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Compiler warnings vs remarks mystery

P: n/a
gil
Hi,

I'm trying to find the best way to work with compiler warnings. I'd
like to remove *all* warnings from the code, and playing around with
the warning level, I've noticed that compiling with /W3 I get warnings
that with /W4 are shown as remarks, e.g.:

warning #177: variable "Foo" was declared but never referenced

....is displayed as a "remark #177" with /W4. That doesn't fit the
definitions in Intel's help page. My questions are:

1. Why did the warning turn into a remark, is this a bug? If not, what
is the intention behind this behaviour? This doesn't include ALL
warnings, e.g.

warning #504: initial value of reference to non-const must be an
lvalue

remains a warning with /W4.

2. How come issues of conversion from "double" to "float" are
displayed only as remarks with w4? Usually they are w3 with other
compilers...?

3. Can remarks be eliminated altogether, and what is the best way (in
your opinion) to go with remarks/warnings?

Thanks,
Gil Moses.

Jun 25 '07 #1
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3 Replies


P: n/a
gi*@waves.com wrote:
I'm trying to find the best way to work with compiler warnings. I'd
like to remove *all* warnings from the code, and playing around with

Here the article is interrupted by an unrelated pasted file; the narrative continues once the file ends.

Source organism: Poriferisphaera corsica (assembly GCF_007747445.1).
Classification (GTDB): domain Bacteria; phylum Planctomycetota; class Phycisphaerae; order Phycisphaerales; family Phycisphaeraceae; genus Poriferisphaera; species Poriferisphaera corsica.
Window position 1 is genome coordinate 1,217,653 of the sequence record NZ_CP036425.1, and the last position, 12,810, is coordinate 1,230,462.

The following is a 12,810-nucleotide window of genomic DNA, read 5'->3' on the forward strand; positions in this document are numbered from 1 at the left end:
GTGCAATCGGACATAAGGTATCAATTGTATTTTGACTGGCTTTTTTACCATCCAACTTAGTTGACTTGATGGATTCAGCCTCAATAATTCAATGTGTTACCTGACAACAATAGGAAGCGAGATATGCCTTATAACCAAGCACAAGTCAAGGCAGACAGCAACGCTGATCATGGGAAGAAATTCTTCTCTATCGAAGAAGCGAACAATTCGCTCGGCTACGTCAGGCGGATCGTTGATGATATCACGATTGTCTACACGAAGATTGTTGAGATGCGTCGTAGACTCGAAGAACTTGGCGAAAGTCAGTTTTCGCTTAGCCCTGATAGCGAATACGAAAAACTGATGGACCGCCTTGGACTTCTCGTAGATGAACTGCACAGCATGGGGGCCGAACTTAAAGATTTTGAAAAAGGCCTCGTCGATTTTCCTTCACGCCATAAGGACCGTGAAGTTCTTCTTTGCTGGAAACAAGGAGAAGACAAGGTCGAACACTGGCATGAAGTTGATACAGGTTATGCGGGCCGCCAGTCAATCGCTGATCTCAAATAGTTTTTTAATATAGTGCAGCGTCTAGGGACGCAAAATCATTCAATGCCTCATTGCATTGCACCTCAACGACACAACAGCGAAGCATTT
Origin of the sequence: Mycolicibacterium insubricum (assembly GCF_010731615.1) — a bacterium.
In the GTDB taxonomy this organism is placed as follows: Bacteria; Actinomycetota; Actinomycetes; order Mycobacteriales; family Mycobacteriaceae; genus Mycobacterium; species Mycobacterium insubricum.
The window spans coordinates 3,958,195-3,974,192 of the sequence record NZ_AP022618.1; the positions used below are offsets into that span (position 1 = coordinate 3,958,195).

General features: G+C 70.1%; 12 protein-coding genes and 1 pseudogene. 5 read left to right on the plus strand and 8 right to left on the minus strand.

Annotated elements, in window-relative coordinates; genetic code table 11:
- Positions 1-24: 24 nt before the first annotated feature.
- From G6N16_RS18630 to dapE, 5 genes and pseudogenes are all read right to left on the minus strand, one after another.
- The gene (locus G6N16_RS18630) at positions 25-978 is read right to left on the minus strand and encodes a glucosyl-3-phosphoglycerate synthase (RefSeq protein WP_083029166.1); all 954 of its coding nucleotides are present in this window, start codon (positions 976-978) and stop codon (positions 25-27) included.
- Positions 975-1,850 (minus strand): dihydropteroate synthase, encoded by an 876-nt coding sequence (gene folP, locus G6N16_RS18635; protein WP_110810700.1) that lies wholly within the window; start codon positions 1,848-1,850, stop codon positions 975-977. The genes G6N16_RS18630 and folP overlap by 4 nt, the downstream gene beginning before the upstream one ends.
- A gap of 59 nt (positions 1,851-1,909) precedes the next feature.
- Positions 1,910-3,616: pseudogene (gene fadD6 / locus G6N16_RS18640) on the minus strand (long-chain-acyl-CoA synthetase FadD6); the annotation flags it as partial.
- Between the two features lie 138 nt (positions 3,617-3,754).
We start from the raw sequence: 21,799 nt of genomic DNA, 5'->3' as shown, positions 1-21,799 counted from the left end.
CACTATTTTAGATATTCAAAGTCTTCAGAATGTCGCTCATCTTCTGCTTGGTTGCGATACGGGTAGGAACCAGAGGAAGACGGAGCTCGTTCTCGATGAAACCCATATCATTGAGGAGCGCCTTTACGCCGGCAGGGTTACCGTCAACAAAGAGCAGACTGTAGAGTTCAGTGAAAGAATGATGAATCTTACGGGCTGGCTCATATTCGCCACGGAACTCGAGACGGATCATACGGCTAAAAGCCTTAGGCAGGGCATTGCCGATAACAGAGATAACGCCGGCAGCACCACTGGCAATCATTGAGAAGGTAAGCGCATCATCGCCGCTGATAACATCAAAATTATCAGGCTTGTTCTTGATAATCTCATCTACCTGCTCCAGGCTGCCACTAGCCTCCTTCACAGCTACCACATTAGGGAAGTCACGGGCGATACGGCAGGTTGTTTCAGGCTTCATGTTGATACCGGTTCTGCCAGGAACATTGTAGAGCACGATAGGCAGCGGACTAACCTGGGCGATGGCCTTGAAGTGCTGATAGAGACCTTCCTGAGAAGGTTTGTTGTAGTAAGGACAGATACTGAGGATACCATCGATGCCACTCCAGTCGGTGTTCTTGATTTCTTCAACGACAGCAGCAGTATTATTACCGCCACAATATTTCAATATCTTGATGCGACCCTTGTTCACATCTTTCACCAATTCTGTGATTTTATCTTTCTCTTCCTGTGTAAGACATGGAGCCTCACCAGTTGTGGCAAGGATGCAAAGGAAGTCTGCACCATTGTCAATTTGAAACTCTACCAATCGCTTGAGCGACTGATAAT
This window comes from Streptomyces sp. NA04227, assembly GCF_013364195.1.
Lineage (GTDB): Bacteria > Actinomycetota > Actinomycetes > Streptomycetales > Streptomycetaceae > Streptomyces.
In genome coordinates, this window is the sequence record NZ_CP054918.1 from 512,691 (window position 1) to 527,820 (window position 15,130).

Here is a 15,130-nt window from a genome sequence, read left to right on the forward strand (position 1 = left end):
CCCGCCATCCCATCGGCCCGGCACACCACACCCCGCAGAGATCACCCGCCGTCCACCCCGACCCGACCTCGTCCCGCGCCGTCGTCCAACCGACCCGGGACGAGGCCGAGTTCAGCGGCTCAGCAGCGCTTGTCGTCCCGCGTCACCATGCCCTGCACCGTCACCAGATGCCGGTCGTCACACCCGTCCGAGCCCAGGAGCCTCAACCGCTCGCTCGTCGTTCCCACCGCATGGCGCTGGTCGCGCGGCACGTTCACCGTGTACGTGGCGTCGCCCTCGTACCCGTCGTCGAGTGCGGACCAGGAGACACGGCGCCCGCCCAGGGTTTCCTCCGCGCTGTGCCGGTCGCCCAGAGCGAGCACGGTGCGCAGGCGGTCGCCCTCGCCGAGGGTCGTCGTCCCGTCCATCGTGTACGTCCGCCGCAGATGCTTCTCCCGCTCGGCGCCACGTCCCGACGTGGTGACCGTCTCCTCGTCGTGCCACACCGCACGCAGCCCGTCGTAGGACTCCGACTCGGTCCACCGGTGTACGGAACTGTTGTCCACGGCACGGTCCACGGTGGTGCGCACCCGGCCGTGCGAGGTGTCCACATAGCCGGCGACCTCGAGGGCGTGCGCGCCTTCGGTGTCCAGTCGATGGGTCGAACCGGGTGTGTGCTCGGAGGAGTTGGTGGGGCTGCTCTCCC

the warning level, I've noticed that compiling with /W3 I get warnings
that with /W4 are shown as remarks, e.g.:

warning #177: variable "Foo" was declared but never referenced

...is displayed as a "remark #177" with /W4. That doesn't fit the
definitions in Intel's help page. My questions are:

1. Why did the warning turn into a remark, is this a bug? If not, what
is the intention behind this behaviour? This doesn't include ALL
warnings, e.g.

warning #504: initial value of reference to non-const must be an
lvalue

remains a warning with /W4.

2. How come issues of conversion from "double" to "float" are
displayed only as remarks with w4? Usually they are w3 with other
compilers...?

3. Can remarks be eliminated altogether, and what is the best way (in
your opinion) to go with remarks/warnings?
Your questions concern the behaviour of a particular compiler. Those
aspects are not set forth by the language Standard, they are at the
discretion of any compiler manufacturer/vendor. Please contact Intel
technical support and ask *them* about those things.

IMO the best way to eliminate the warnings is to write perfect code.
Since perfection is [usually] unattainable, it is allowed to disable
warnings if there is no way to get rid of them, or just ignore them
if there is a desire to see that your code is not perfect (from the
compiler creators' point of view).

V
--
Please remove capital 'A's when replying by e-mail
I do not respond to top-posted replies, please don't ask
Jun 25 '07 #2

P: n/a
gi*@waves.com wrote:
I'm trying to find the best way to work with compiler warnings. I'd
like to remove *all* warnings from the code, and playing around with
the warning level, I've noticed that compiling with /W3 I get warnings
that with /W4 are shown as remarks
The Standard doesn't define such things as "remarks" or "warnings". All
the Standard requires is that the compiler issue "diagnostics" for